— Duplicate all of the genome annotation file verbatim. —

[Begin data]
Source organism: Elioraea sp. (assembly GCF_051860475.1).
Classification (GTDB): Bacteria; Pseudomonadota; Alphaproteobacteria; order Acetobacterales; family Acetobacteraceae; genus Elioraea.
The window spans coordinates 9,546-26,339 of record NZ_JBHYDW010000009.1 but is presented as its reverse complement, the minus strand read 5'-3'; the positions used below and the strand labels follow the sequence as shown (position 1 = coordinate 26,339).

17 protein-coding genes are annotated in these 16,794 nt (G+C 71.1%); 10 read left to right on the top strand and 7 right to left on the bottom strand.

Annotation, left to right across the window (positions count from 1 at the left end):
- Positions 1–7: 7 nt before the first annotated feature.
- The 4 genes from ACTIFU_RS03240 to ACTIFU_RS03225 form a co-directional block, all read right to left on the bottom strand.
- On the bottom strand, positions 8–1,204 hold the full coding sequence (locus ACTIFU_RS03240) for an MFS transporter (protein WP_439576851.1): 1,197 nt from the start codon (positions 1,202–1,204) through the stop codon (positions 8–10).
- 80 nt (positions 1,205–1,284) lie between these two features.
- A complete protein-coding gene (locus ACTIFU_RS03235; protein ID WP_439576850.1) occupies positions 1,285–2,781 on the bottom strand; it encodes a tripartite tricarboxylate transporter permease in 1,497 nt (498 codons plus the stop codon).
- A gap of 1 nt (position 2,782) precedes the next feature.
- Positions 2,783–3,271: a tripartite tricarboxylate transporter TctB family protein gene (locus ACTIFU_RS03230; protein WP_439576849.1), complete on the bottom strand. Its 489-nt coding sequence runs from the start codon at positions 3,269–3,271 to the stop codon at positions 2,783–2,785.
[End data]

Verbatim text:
Source organism: Elioraea sp. (assembly GCF_051860475.1).
Classification (GTDB): Bacteria; Pseudomonadota; Alphaproteobacteria; order Acetobacterales; family Acetobacteraceae; genus Elioraea.
The window spans coordinates 9,546-26,339 of record NZ_JBHYDW010000009.1 but is presented as its reverse complement, the minus strand read 5'-3'; the positions used below and the strand labels follow the sequence as shown (position 1 = coordinate 26,339).

17 protein-coding genes are annotated in these 16,794 nt (G+C 71.1%); 10 read left to right on the top strand and 7 right to left on the bottom strand.

Annotation, left to right across the window (positions count from 1 at the left end):
- Positions 1–7: 7 nt before the first annotated feature.
- The 4 genes from ACTIFU_RS03240 to ACTIFU_RS03225 form a co-directional block, all read right to left on the bottom strand.
- On the bottom strand, positions 8–1,204 hold the full coding sequence (locus ACTIFU_RS03240) for an MFS transporter (protein WP_439576851.1): 1,197 nt from the start codon (positions 1,202–1,204) through the stop codon (positions 8–10).
- 80 nt (positions 1,205–1,284) lie between these two features.
- A complete protein-coding gene (locus ACTIFU_RS03235; protein ID WP_439576850.1) occupies positions 1,285–2,781 on the bottom strand; it encodes a tripartite tricarboxylate transporter permease in 1,497 nt (498 codons plus the stop codon).
- A gap of 1 nt (position 2,782) precedes the next feature.
- Positions 2,783–3,271: a tripartite tricarboxylate transporter TctB family protein gene (locus ACTIFU_RS03230; protein WP_439576849.1), complete on the bottom strand. Its 489-nt coding sequence runs from the start codon at positions 3,269–3,271 to the stop codon at positions 2,783–2,785.